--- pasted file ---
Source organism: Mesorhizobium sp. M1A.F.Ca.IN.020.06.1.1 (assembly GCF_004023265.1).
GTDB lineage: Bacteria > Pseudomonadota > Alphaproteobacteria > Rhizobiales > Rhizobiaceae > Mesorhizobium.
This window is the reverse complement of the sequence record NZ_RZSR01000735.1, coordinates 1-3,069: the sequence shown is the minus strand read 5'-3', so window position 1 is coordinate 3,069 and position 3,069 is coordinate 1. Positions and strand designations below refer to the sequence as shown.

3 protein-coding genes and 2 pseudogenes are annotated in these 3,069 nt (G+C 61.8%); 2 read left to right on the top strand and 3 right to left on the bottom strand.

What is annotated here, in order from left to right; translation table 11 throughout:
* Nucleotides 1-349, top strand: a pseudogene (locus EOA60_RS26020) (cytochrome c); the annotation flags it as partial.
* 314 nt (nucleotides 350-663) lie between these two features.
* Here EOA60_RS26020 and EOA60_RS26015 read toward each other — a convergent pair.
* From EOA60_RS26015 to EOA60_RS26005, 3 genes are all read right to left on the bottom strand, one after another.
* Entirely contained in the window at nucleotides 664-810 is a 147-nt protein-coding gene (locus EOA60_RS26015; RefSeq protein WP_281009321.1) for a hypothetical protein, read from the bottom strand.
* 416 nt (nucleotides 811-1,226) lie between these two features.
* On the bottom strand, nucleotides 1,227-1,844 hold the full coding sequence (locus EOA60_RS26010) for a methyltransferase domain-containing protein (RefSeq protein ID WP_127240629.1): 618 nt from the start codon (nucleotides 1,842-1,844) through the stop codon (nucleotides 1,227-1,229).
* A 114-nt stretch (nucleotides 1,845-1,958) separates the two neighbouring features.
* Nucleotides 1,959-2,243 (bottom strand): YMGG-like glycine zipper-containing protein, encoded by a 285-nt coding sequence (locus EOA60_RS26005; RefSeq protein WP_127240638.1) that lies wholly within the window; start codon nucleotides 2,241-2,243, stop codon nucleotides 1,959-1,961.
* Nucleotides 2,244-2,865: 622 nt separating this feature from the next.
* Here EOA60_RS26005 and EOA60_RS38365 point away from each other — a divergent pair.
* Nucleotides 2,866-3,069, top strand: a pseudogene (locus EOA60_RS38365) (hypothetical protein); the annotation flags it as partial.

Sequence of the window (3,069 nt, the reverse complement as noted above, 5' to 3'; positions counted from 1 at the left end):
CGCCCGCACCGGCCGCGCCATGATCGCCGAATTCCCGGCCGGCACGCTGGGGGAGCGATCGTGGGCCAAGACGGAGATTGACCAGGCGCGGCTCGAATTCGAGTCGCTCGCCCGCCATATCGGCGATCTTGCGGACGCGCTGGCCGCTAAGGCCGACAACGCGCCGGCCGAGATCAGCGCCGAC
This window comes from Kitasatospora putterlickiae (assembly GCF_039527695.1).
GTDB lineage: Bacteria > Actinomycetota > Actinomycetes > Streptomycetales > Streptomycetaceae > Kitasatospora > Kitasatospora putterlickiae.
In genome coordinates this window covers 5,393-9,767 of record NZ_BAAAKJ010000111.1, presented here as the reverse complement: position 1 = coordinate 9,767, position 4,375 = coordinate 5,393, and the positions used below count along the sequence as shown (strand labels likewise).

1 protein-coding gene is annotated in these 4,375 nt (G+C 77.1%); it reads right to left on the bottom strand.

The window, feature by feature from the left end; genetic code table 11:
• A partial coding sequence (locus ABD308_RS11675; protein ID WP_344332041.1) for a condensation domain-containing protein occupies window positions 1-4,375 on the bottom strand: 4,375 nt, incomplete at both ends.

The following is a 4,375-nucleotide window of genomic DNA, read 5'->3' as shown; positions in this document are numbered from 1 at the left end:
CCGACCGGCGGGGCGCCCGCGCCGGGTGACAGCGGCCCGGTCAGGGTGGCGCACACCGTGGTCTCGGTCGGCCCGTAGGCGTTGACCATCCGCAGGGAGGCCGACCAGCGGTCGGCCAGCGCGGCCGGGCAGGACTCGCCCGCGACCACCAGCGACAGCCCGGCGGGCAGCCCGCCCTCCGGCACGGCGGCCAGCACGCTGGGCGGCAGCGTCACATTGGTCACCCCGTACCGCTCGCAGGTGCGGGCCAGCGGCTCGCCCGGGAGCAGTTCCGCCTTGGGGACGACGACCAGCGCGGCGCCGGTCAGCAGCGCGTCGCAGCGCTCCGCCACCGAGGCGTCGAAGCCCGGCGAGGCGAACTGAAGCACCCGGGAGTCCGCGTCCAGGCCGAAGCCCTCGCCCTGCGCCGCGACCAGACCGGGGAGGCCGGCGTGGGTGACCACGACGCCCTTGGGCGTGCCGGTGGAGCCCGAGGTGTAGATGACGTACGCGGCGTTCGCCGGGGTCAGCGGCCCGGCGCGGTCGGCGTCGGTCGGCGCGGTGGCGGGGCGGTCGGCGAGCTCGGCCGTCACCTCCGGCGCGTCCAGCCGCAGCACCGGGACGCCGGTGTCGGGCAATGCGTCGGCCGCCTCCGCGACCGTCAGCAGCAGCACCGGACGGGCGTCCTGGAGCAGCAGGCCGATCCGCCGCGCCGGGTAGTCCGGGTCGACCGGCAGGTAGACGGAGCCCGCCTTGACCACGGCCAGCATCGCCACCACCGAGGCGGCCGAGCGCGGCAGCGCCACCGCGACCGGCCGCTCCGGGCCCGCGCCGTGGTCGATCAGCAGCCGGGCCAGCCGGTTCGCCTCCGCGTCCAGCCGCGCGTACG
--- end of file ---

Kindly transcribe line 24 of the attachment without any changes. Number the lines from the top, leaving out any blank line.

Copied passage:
The window, feature by feature from the left end; genetic code table 11: